ADHD, ADHD Parenting

The role of Estrogen in females with ADHD

I love getting the ADHD report in the mail.

This month it was like reading my life story. For a bit of background if you are new to ADHD Done Differently. I live in a house bursting with ADHD. My 3 children have ADHD diagnosed and my husband and I are absolutely ADHD, but no formal diagnosis… as yet. I am on a waiting list!

The article I read was by Littman, Dean, Wagenberg and Wassertein (2021) called ADHD in Females Across the Lifespan and the Role of Estrogen and I feel that this is so important for all families to know and understand if you are raising warrior princesses with ADHD like I am.

The main discussion points were:

  • Research supports the idea that the menstrual cycle is associated with changes in ADHD symptoms. This is due mainly to the fluctuations of ovarian hormones across the menstrual cycle.
  • Females with impulsivity in particular, are highly sensitive to the effects of cycling ovarian hormones.
    • When estrogen levels are high (and progesterone was low) typically in the first half of the menstrual cycle, females with ADHD had improved cognition and mood. This also can come with diminished ADHD symptoms.
    • When estrogen levels are low (and progesterone was high) in the mid to late phase of the menstrual cycle, ADHD symptoms worsen. This puts females at significantly higher risk of depressive symptoms and increased risk for suicide.   
  • Females with ADHD have a higher risk of having Premenstrual Dysphoric Disorder (PMDD) than females without PMDD. PMDD is a severe mood disorder related to the menstrual cycle. It is a horrific disorder, that affects your daily life in all areas of work, school, relationships and social life. 5% of females of childbearing age will have PMDD and are at significantly increased risk of suicide.
  • Females with ADHD are also more likely to experience Post Partum Depression (PPD) after the birth of their first child and more severe peri- and menopausal symptoms than females without ADHD.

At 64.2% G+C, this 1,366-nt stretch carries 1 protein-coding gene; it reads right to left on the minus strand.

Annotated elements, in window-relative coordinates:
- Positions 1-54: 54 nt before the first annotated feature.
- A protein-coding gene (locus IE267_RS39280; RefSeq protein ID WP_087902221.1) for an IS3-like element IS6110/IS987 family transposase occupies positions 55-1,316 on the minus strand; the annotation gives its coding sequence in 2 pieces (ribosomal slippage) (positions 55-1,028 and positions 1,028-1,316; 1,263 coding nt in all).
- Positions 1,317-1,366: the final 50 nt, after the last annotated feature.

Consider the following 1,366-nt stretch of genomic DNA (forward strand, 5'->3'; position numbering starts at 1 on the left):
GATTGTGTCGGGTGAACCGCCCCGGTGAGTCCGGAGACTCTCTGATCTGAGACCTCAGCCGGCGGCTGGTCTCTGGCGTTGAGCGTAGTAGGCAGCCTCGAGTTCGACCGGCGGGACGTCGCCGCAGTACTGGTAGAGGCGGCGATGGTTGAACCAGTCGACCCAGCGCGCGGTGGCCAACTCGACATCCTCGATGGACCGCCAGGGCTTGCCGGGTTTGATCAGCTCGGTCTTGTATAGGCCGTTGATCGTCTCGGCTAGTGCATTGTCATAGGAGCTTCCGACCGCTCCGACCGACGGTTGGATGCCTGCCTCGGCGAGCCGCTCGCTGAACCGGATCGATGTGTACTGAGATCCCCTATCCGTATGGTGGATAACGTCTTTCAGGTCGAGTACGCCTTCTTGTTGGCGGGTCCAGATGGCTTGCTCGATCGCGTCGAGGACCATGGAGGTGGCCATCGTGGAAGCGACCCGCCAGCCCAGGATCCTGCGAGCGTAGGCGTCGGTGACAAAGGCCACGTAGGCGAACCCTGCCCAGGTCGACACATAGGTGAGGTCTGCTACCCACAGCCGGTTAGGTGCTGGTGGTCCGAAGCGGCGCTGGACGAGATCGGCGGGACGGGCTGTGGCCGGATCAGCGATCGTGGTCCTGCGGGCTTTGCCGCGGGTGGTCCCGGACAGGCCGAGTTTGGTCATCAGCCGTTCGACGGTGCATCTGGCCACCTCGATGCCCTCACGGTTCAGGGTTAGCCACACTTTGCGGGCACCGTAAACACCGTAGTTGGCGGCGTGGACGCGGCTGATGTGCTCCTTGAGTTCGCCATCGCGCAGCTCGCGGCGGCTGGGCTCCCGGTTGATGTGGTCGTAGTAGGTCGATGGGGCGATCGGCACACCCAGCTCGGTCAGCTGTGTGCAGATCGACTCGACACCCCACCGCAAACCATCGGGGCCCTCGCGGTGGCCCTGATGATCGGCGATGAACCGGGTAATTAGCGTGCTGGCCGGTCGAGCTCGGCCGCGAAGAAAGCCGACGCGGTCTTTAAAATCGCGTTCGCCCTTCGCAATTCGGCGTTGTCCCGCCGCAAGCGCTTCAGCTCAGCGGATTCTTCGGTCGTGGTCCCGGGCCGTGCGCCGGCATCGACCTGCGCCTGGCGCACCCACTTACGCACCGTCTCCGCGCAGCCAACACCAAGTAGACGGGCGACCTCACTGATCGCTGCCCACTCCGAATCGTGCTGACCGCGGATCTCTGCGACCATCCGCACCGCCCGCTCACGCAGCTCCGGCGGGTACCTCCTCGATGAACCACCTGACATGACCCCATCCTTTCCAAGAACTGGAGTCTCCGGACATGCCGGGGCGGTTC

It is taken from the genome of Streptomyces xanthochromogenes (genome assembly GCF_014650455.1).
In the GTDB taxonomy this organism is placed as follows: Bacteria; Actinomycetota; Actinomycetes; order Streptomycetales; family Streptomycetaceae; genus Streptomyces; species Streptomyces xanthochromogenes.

I had PPD after the birth of two of my children and was diagnosed with PMDD in 2017. I cannot even start to explain the impact that it had on my family, my life, my marriage, and my mental health. I ended up having a radical hysterectomy in 2018 (due to PMDD and severe endometriosis) and am now on hormone replacement therapy (HRT).

For me, this seriously saved my life and I am on high alert for the same with my daughters.

My incredible friends threw me a “goodbye uterus” party before my radical hysterectomy! It was a blast!

What are the take home messages here:

  • Ensure that you are looking out for signs of these cycles with the amazing females in your life and seek professional help if you notice them.
  • Clinicians who are treating our children and adolescents need to inquire should be asking about cycle phases, hormone profiles and birth control to support them.
  • As parents and carers, please don’t put it off if you notice this. The risk of self-harm and suicide for this population is significant!

For Further information regarding PMDD you can read this article here.

Main photo by Jonathan Borba on Unsplash

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